Degree Name

BS in Mechanical Engineering


Mechanical Engineering Department


Peter Schuster


Quality of Life Plus has been improving the lives of many wounded servicemen and first responders around the country. Its mission is to foster and generate innovations to aid and improve the quality of life for those injured in the line of duty. This project is the fifth iteration of designing a prosthetic hand for an active duty Navy SEAL. The first iterations have been myoelectric systems where sensors are attached to the user’s muscles to actuate the prosthetic. However, the most recent has been a purely mechanical system, and was shoulder actuated. The design was more robust, it was lightweight compared to the first iterations, and it is also waterproof. This project is made out of Titanium 6AL-4V, which offers a great strength-to-weight ratio, is robust, reliable and easy to assemble.

This project took a different avenue of approach when manufacturing the prosthetic hand. The vast majority of the hand was 3D-printed using the latest technology of direct metal laser sintering. The material chosen for this device is Ti 6-4, where it was printed and donated by Lawrence Livermore National Laboratory located in Livermore, CA. Most of the hardware was made out of stainless steel and was purchased from McMaster Carr, and the Sure-Lok was obtained from a previous iteration. The prosthetic hand will include shock cord, non-flexible cable to withstand up to 200 lbs. per finger and a break cable that will interlock the fingers, palm and gantlet sub systems of the prosthetic. The device will also include a silicon sleeve with an embedded plate that will attach to the palm. The sleeve will attach via suction to the users residual and has been proven to work as he currently uses a similar device with a purely aesthetic hand.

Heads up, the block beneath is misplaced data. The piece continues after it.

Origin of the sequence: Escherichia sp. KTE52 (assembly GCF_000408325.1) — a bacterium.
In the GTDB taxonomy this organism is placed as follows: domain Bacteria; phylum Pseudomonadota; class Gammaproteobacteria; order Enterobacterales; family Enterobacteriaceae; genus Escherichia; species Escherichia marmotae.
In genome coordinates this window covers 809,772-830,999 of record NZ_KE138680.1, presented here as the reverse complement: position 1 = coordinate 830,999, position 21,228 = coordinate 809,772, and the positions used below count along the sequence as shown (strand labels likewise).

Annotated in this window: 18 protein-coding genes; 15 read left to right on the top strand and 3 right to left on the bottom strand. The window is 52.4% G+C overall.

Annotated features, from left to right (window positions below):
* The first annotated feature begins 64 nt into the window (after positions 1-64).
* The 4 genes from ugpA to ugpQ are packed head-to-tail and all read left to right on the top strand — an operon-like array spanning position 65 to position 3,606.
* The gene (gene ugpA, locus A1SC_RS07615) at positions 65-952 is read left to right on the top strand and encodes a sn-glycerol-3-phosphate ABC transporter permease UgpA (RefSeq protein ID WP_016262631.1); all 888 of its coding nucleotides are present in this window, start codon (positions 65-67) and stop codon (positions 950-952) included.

This prosthetic was designed by analyzing the Raptor Hand created by e-Nable, an organization that helps small children by creating prosthetic hands that can be easily printed and assembled. In order to actuate our prosthetic, the user will need sufficient wrist movement and strength for proper function. Since our client has full mobility of his wrist, this will be the best method. The prosthetic uses a Sure-Lok to allow the user to maintain a grip without applying any excess force. The non-flexible cable will maintain a tension that will allow the user to grip and hold heavy items over a long period of time.

Once the Sure-Lok is not active, the flexible cord will spring the fingers back into the initial position. The thumb is not connected to any cables and is spring loaded to allow the user to manually place the thumb in three different positions.

During the initial inspection of the titanium parts received, the team noticed that the support material was still intact and needed to be removed. This will delay the assembly and testing of the titanium prototype. The support material will be removed via Electric Discharge Machining (EDM), which is a controlled process that is used to remove metal by electric spark erosion. The electric spark is used as the cutting tool to erode the work piece to the desired surface finish. Once completed, the hand will be assembled and tested and will be sent to the client’s prosthetist to implement the silicon sleeve.

Furthermore, our donor has agreed to reprint the prosthetic to allow any improvements of the design. This will be done towards the end of the summer. Several of our team members will remain in contact with the sponsor and LLNL to oversee the completion of this design.

Available for download on Wednesday, June 10, 2020